We lost some true cinematic greats in 2017, from actors, to actresses, directors to critics. We’ve put together a tribute to some of the movie stars we’ll miss the most. Read more 10 brilliant under-appreciated movies you might have missed in 2017 The 20 best movies of 2017 The 10 best movie scenes of 2017
Pinewood Studios dedicated one of its sound stages to the late Roger Moore in an emotional, star-studded ceremony yesterday.
Roger Moore addressed his legacy and paid tribute to Richard Kiel when we interviewed him back in 2014.
It seems the next generation of the Moore family has continued to keep the British end up, so to speak. The Daily Mail shared an image of Geoffrey Moore, 50-year old son of the third 007 actor Roger, dressed as his father for a party in Mayfair this week. Geoffrey Moore was 7 years old when his father inherited the mantle of 007 with 1973’s ‘Live and Let Die,’ going on to be the most prolific Bond actor with seven films in the role before retiring in 1985 (by which time, most would agree the then 57-year old actor was far too old for the part).
Among her many pop culture achievements, supermodel, singer, and actress Grace Jones played one of the most memorable Bond girls ever in 1985’s A View to a Kill. As alluring henchwoman May Day, Jones romanced Roger Moore’s 007 — in between trying to kill him of course. In her new book — cheekily titled I’ll Never Write My Memoirs — the 67-year-old Jones reveals some tantalizing tidbits about her brief, but indelible time as one of James Bond’s main squeezes. 1. Her Bond movie debut was actually supposed to be in 1983’s Octopussy.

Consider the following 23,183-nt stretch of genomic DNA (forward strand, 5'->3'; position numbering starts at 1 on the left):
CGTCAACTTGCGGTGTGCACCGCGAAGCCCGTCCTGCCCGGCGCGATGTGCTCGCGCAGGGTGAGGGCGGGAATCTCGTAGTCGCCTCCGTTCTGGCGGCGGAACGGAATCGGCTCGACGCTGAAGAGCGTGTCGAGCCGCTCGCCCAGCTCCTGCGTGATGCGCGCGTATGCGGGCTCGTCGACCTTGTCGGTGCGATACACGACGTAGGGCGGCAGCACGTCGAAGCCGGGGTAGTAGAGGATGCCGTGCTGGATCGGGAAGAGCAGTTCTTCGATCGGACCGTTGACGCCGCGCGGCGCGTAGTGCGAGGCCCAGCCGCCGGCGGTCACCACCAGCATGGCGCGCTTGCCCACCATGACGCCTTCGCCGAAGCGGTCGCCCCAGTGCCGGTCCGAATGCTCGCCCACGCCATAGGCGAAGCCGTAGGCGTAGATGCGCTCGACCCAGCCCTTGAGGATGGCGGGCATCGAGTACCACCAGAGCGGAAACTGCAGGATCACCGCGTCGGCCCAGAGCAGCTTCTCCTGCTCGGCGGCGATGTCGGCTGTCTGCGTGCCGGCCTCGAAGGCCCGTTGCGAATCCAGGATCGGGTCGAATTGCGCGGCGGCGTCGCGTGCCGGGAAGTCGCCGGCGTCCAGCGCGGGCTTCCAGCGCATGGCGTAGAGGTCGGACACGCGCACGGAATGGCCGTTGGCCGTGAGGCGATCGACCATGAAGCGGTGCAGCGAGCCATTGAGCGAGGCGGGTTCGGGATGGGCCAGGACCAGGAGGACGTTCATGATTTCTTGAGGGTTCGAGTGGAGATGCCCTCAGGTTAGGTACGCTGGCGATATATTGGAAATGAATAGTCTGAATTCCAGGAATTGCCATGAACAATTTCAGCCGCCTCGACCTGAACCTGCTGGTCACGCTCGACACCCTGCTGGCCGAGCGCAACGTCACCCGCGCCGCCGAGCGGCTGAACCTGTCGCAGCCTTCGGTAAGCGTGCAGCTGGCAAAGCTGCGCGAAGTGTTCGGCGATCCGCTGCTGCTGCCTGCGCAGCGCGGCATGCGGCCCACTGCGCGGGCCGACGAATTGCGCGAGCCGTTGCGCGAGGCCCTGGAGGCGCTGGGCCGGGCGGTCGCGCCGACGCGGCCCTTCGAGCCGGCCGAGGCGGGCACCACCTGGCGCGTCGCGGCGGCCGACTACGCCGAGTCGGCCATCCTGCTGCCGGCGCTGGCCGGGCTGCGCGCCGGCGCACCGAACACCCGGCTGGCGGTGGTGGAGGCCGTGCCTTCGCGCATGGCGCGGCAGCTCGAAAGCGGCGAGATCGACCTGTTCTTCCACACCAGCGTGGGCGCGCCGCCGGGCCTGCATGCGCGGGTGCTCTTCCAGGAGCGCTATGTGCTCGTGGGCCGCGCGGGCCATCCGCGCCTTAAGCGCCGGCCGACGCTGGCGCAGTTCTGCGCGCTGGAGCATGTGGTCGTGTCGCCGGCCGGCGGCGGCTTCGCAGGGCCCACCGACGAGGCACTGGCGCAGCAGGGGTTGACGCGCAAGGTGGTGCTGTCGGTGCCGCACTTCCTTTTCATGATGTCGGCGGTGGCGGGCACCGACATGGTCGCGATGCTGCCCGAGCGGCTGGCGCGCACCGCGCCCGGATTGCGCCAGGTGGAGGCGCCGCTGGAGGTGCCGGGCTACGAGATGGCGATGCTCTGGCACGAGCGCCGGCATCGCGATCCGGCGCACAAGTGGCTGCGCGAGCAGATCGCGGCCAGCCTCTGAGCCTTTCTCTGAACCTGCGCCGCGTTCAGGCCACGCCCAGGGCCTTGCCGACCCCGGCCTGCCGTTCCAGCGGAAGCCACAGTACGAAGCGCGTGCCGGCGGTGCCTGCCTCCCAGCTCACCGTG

James Bond is a master spy, a solid hand-to-hand combatant, and a dapper dresser. But his most impressive skill must just be wordplay. The MI6 secret agent has been specializing in corny innuendo for more than 50 years, quipping his way into the hearts and beds of women around the world. Yahoo Superfan collected some of 007’s best double entendres, ranging from Sean Connery’s modest quips to Pierce Bronsnan’s blunt forehead-slappers (see: “I thought Christmas only came once a year” — as spoken to a lover named Christmas Jones).